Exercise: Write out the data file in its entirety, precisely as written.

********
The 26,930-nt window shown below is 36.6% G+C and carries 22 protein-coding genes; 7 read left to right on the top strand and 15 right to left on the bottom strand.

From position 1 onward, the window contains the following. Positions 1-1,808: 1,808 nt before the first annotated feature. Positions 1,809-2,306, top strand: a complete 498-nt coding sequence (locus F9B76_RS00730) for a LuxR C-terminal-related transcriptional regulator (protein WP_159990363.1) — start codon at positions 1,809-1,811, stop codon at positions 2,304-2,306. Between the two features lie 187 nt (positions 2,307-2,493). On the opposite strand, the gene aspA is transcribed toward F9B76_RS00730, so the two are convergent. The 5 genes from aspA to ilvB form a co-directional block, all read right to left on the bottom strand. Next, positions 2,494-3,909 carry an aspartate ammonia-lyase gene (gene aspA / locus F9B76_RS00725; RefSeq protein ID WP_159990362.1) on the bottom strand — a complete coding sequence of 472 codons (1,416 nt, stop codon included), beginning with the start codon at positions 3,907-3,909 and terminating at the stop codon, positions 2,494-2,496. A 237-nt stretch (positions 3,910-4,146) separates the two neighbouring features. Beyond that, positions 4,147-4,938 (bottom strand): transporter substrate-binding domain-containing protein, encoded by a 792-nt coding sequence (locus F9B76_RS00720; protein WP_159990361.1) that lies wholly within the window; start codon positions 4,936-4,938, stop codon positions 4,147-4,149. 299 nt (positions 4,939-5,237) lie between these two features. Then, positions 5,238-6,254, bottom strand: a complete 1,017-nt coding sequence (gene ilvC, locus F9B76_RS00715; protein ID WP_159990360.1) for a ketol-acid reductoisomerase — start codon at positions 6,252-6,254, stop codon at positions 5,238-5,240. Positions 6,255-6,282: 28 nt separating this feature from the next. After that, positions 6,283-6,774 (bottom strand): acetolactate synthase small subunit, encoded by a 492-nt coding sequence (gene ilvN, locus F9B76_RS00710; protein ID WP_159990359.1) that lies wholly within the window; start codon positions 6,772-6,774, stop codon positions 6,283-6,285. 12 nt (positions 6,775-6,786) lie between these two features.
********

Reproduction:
The 26,930-nt window shown below is 36.6% G+C and carries 22 protein-coding genes; 7 read left to right on the top strand and 15 right to left on the bottom strand.

From position 1 onward, the window contains the following. Positions 1-1,808: 1,808 nt before the first annotated feature. Positions 1,809-2,306, top strand: a complete 498-nt coding sequence (locus F9B76_RS00730) for a LuxR C-terminal-related transcriptional regulator (protein WP_159990363.1) — start codon at positions 1,809-1,811, stop codon at positions 2,304-2,306. Between the two features lie 187 nt (positions 2,307-2,493). On the opposite strand, the gene aspA is transcribed toward F9B76_RS00730, so the two are convergent. The 5 genes from aspA to ilvB form a co-directional block, all read right to left on the bottom strand. Next, positions 2,494-3,909 carry an aspartate ammonia-lyase gene (gene aspA / locus F9B76_RS00725; RefSeq protein ID WP_159990362.1) on the bottom strand — a complete coding sequence of 472 codons (1,416 nt, stop codon included), beginning with the start codon at positions 3,907-3,909 and terminating at the stop codon, positions 2,494-2,496. A 237-nt stretch (positions 3,910-4,146) separates the two neighbouring features. Beyond that, positions 4,147-4,938 (bottom strand): transporter substrate-binding domain-containing protein, encoded by a 792-nt coding sequence (locus F9B76_RS00720; protein WP_159990361.1) that lies wholly within the window; start codon positions 4,936-4,938, stop codon positions 4,147-4,149. 299 nt (positions 4,939-5,237) lie between these two features. Then, positions 5,238-6,254, bottom strand: a complete 1,017-nt coding sequence (gene ilvC, locus F9B76_RS00715; protein ID WP_159990360.1) for a ketol-acid reductoisomerase — start codon at positions 6,252-6,254, stop codon at positions 5,238-5,240. Positions 6,255-6,282: 28 nt separating this feature from the next. After that, positions 6,283-6,774 (bottom strand): acetolactate synthase small subunit, encoded by a 492-nt coding sequence (gene ilvN, locus F9B76_RS00710; protein ID WP_159990359.1) that lies wholly within the window; start codon positions 6,772-6,774, stop codon positions 6,283-6,285. 12 nt (positions 6,775-6,786) lie between these two features.